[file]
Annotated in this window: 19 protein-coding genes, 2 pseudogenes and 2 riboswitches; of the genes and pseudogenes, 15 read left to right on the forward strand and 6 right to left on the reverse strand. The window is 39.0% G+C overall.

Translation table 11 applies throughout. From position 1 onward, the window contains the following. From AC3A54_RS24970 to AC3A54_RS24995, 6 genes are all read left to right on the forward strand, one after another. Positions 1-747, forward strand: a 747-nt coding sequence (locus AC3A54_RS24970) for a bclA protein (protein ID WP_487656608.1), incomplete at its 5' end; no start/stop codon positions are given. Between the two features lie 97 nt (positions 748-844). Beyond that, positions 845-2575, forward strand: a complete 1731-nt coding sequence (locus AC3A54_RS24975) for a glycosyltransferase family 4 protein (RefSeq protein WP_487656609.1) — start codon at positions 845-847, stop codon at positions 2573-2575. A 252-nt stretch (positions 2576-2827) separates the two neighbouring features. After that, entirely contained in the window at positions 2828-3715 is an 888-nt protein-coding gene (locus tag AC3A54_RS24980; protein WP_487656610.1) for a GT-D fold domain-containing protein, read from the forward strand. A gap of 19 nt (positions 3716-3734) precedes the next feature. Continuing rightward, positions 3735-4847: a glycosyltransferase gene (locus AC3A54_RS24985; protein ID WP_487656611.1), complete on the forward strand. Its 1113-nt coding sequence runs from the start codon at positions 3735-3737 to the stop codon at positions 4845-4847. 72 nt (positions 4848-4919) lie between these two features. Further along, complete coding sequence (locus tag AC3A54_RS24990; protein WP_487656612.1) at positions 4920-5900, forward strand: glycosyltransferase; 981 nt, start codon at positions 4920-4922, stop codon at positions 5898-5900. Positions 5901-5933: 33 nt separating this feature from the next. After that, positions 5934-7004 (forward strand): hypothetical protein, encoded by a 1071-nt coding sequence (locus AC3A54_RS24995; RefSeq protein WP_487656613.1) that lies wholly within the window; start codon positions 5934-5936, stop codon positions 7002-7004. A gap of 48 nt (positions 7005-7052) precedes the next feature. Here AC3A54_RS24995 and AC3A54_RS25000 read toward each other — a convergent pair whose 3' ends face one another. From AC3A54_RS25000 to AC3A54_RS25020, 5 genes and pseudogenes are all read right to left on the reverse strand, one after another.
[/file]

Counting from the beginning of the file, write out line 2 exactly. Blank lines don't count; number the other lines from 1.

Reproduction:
Translation table 11 applies throughout. From position 1 onward, the window contains the following. From AC3A54_RS24970 to AC3A54_RS24995, 6 genes are all read left to right on the forward strand, one after another. Positions 1-747, forward strand: a 747-nt coding sequence (locus AC3A54_RS24970) for a bclA protein (protein ID WP_487656608.1), incomplete at its 5' end; no start/stop codon positions are given. Between the two features lie 97 nt (positions 748-844). Beyond that, positions 845-2575, forward strand: a complete 1731-nt coding sequence (locus AC3A54_RS24975) for a glycosyltransferase family 4 protein (RefSeq protein WP_487656609.1) — start codon at positions 845-847, stop codon at positions 2573-2575. A 252-nt stretch (positions 2576-2827) separates the two neighbouring features. After that, entirely contained in the window at positions 2828-3715 is an 888-nt protein-coding gene (locus tag AC3A54_RS24980; protein WP_487656610.1) for a GT-D fold domain-containing protein, read from the forward strand. A gap of 19 nt (positions 3716-3734) precedes the next feature. Continuing rightward, positions 3735-4847: a glycosyltransferase gene (locus AC3A54_RS24985; protein ID WP_487656611.1), complete on the forward strand. Its 1113-nt coding sequence runs from the start codon at positions 3735-3737 to the stop codon at positions 4845-4847. 72 nt (positions 4848-4919) lie between these two features. Further along, complete coding sequence (locus tag AC3A54_RS24990; protein WP_487656612.1) at positions 4920-5900, forward strand: glycosyltransferase; 981 nt, start codon at positions 4920-4922, stop codon at positions 5898-5900. Positions 5901-5933: 33 nt separating this feature from the next. After that, positions 5934-7004 (forward strand): hypothetical protein, encoded by a 1071-nt coding sequence (locus AC3A54_RS24995; RefSeq protein WP_487656613.1) that lies wholly within the window; start codon positions 5934-5936, stop codon positions 7002-7004. A gap of 48 nt (positions 7005-7052) precedes the next feature. Here AC3A54_RS24995 and AC3A54_RS25000 read toward each other — a convergent pair whose 3' ends face one another. From AC3A54_RS25000 to AC3A54_RS25020, 5 genes and pseudogenes are all read right to left on the reverse strand, one after another.